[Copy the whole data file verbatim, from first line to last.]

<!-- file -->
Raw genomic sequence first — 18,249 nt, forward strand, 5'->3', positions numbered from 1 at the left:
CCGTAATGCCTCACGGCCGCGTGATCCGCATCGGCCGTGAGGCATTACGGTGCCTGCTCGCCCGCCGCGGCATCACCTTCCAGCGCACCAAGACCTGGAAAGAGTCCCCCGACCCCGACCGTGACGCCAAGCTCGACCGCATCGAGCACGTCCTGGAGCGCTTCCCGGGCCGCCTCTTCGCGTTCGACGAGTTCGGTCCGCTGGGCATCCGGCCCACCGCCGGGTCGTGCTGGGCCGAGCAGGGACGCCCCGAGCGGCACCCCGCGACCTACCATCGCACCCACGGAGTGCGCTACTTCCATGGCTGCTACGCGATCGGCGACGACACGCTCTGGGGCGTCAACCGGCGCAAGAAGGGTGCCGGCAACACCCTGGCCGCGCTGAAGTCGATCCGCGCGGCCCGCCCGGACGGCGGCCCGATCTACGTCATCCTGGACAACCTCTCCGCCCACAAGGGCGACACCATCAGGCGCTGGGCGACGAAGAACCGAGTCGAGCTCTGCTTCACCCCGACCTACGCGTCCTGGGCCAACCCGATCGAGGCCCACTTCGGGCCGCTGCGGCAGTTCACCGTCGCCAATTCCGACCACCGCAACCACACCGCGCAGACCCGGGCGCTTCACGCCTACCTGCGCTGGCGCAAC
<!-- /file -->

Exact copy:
Raw genomic sequence first — 18,249 nt, forward strand, 5'->3', positions numbered from 1 at the left:
CCGTAATGCCTCACGGCCGCGTGATCCGCATCGGCCGTGAGGCATTACGGTGCCTGCTCGCCCGCCGCGGCATCACCTTCCAGCGCACCAAGACCTGGAAAGAGTCCCCCGACCCCGACCGTGACGCCAAGCTCGACCGCATCGAGCACGTCCTGGAGCGCTTCCCGGGCCGCCTCTTCGCGTTCGACGAGTTCGGTCCGCTGGGCATCCGGCCCACCGCCGGGTCGTGCTGGGCCGAGCAGGGACGCCCCGAGCGGCACCCCGCGACCTACCATCGCACCCACGGAGTGCGCTACTTCCATGGCTGCTACGCGATCGGCGACGACACGCTCTGGGGCGTCAACCGGCGCAAGAAGGGTGCCGGCAACACCCTGGCCGCGCTGAAGTCGATCCGCGCGGCCCGCCCGGACGGCGGCCCGATCTACGTCATCCTGGACAACCTCTCCGCCCACAAGGGCGACACCATCAGGCGCTGGGCGACGAAGAACCGAGTCGAGCTCTGCTTCACCCCGACCTACGCGTCCTGGGCCAACCCGATCGAGGCCCACTTCGGGCCGCTGCGGCAGTTCACCGTCGCCAATTCCGACCACCGCAACCACACCGCGCAGACCCGGGCGCTTCACGCCTACCTGCGCTGGCGCAAC